In April 2014, the United States Sentencing Commission voted unanimously to reduce sentencing guidelines for most federal drug trafficking offenders. In July 2014, the Commission voted, again unanimously, to make this sentencing reduction retroactive (effective on November 1, 2014). Courts can consider motions for retroactive sentence reductions beginning on November 1, 2014, but no prisoners may be released based on this reduction prior to November 1, 2015.
View the webcast (recorded August 2014) addressing the Commission's vote on retroactivity:
What did this amendment do?
The amendment reduced the sentencing levels associated with drug quantity in the advisory United States Sentencing Guidelines. Going forward, this change will reduce penalties by an average of 11 months for 70% of drug trafficking offenders. More than 40,000 currently imprisoned offenders could be eligible to have their sentences retroactively reduced by an average of 25 months. They would still serve an average of 108 months.
- 2014 Amendments to the Sentencing Guidelines (Effective November 1, 2014)
- "Reader-Friendly" Version of Retroactivity Amendment
FAQs and Training Materials
The Commission's FAQ document answers common questions received from the public regarding the 2014 drug guidelines amendment. The legal primer addresses some common procedural questions that have arisen in the context of motions for sentence reductions under 18 U.S.C. § 3582(c)(2) and retroactive guideline amendments.
- Frequently Asked Questions Regarding 2014 Drug Guidelines Amendment
- Retroactivity Primer (August 2014)
View the webcast (recorded October 2014) discussing application of this amendment:
Materials from Public Meetings and Hearings
Public Meeting to Vote on Retroactivity (July 18, 2014)
The Commission voted unanimously at this public meeting to apply a reduction in the sentencing guideline levels applicable to most federal drug trafficking offenders retroactively, meaning that many offenders currently in prison could be eligible for reduced sentences beginning November 2015.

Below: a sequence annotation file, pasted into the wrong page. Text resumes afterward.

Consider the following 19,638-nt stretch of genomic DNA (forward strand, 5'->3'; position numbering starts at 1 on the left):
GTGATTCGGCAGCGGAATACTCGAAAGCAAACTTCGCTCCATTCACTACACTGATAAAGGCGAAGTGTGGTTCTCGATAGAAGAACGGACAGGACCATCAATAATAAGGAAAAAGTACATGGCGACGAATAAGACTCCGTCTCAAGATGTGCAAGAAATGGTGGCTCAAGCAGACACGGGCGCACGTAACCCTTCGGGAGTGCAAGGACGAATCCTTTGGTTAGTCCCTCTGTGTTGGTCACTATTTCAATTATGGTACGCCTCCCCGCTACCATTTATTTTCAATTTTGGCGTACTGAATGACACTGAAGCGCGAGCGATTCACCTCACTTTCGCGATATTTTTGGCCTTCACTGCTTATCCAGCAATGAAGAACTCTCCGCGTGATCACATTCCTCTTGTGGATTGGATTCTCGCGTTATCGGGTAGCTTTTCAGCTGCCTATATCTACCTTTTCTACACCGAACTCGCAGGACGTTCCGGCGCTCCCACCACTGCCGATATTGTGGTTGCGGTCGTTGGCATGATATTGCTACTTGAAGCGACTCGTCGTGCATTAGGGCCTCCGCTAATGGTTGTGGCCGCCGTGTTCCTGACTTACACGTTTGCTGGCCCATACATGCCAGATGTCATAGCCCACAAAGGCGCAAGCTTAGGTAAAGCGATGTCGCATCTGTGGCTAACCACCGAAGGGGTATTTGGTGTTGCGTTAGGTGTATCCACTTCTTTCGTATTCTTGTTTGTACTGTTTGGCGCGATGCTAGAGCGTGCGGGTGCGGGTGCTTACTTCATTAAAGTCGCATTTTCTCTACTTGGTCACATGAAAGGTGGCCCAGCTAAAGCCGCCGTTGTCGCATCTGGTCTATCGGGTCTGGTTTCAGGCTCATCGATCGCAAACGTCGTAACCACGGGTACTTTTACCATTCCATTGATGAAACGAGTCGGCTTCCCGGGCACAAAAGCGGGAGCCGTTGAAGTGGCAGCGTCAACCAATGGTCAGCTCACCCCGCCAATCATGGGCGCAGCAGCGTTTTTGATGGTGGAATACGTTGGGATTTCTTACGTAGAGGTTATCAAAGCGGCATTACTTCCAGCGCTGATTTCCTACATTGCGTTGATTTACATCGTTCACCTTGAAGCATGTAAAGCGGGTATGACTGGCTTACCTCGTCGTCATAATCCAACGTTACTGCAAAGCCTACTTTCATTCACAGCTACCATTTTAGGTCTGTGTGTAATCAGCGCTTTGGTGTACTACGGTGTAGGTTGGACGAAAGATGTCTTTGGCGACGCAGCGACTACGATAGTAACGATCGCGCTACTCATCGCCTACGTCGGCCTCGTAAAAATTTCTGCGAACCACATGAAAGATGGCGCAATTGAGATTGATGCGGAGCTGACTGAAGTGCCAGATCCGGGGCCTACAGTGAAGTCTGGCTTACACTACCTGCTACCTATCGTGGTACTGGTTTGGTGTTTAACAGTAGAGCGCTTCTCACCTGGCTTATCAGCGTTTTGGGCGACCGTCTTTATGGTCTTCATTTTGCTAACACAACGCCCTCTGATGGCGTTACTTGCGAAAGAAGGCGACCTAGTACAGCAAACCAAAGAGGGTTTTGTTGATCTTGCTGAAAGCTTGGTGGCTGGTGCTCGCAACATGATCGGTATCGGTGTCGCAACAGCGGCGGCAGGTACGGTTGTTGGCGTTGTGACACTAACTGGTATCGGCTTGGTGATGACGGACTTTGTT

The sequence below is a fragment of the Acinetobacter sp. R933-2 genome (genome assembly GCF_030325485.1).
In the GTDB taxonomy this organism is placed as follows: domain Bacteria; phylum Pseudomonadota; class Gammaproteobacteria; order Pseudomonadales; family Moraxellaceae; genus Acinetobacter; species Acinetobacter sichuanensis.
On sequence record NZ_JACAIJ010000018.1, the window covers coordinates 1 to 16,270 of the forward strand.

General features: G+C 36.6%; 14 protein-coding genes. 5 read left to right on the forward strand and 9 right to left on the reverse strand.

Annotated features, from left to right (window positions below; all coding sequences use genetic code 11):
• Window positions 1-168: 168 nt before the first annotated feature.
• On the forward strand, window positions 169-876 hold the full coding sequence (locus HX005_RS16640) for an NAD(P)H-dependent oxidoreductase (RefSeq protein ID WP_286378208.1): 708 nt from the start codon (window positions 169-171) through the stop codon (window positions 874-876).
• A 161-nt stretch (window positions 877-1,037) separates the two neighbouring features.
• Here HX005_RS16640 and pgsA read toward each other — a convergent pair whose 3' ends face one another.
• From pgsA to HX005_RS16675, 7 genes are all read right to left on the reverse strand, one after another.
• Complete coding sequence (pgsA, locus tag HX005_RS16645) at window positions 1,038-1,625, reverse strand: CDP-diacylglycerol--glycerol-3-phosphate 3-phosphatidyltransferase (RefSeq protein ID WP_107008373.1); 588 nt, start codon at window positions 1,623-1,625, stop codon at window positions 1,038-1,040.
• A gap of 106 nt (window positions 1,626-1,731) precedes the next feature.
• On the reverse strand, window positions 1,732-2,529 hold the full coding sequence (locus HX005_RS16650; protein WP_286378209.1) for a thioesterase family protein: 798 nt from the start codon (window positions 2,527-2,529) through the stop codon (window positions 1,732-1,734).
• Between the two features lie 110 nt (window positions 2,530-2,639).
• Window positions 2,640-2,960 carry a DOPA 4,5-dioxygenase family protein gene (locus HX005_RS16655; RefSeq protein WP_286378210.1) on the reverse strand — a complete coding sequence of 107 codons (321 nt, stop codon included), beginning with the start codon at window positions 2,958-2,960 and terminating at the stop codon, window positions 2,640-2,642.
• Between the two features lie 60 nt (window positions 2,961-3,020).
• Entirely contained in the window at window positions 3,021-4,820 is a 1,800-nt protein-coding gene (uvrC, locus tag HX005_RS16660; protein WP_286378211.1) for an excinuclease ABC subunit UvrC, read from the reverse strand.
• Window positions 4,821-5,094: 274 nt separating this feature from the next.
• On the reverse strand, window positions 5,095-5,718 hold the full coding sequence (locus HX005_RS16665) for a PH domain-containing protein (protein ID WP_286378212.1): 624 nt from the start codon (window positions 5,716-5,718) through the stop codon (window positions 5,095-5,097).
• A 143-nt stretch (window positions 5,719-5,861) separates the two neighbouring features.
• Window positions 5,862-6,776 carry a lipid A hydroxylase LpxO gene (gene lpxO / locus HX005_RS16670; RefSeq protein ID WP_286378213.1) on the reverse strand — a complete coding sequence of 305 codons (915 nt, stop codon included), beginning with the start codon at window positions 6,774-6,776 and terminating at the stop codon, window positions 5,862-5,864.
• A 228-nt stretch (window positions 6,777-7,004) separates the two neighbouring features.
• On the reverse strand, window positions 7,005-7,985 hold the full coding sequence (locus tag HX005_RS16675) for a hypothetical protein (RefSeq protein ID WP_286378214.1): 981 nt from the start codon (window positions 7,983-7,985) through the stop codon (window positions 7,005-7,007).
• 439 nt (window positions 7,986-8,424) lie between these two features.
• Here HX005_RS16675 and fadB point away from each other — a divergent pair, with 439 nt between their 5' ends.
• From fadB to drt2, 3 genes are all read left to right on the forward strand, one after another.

Public Hearing on Retroactivity (June 10, 2014)
The Commission gathered testimony from invited witnesses concerning whether the Commission should designate as retroactive the amendment reducing guideline levels for most drug offenses.
Public Meeting to Vote on 2014 Amendments (April 10, 2014)
The Commission voted at this public meeting to reduce the sentencing guideline levels applicable to most federal drug trafficking offenders.
Public Hearing on Proposed 2014 Amendments (March 13, 2014)
The purpose of this public hearing was for the Commission to receive testimony from invited witnesses on proposed amendments to the federal sentencing guidelines.
Public Meeting on Proposed 2014 Amendments (January 9, 2014)
At this public meeting, staff gave a data presentation to inform public comment on proposed amendments to the drug trafficking guideline.
Watch the data presentation on drug trafficking offenses:
Public Meeting on Proposed Priorities (August 15, 2013)
The Commission met to select priorities for the 2013-14 amendment cycle.
Additional Related Materials
Federal Register Notices
- Federal Register Notice of Final Action Regarding Amendment to Policy Statement §1B1.10 (Effective November 1, 2014)
- Federal Register Notice of Submission to Congress of Amendments to the Federal Sentencing Guidelines (Effective November 1, 2014)
- Federal Register Notice of Proposed 2014 Amendments to Federal Sentencing Guidelines, Policy Statements, and Commentary
Research on Retroactivity
Updated Retroactivity Impact Analysis (July 2014)
- Original Retroactivity Impact Analysis (May 2014) *Prior to Implementation of Delayed Release Date
- Updated Recidivism Analysis of Crack Offenders Receiving Retroactive Sentence Reductions (May 2014)
Court Related Materials on Retroactivity
Amicus Curiae Brief Filed by the United States Sentencing Commission
On March 3, 2010, the United States Sentencing Commission filed an amicus curiae brief with the Supreme Court of the United States in support of the United States in Percy Dillon v. United States, 09-6338.
- Supreme Court Case Law: Dillon v. United States
- Dillon Decision
Other Speeches, Remarks, and Press Releases
- Article: "A Generational Shift for Drug Sentences," Chief Judge Patti B. Saris, Chair of the Commission, American Criminal Law Review (November 2014)
- News Advisory: Chief Judge Patti B. Saris, Chair of the Commission, Comments on Amendment to Reduce Drug Guidelines (October 31, 2014)
- In The News: The Wall Street Journal Publishes Letter to the Editor from Chief Judge Patti B. Saris, Chair of the Commission (May 7, 2014)
- Speech: "A Generational Shift for Drug Sentences," Chief Judge Patti B. Saris, Chair of the Commission, Georgetown University Law Center (March 26, 2014)
- News Advisory: Comment of Judge Patti B. Saris, Chair, U.S. Sentencing Commission on Senate Judiciary Committee's Bipartisan Vote to Report the Smarter Sentencing Act (January 30, 2014)
- Press Release: U.S. Sentencing Commission Issues Statement for Senate Judiciary Committee Hearing on Federal Mandatory Minimum Penalties (September 18, 2013).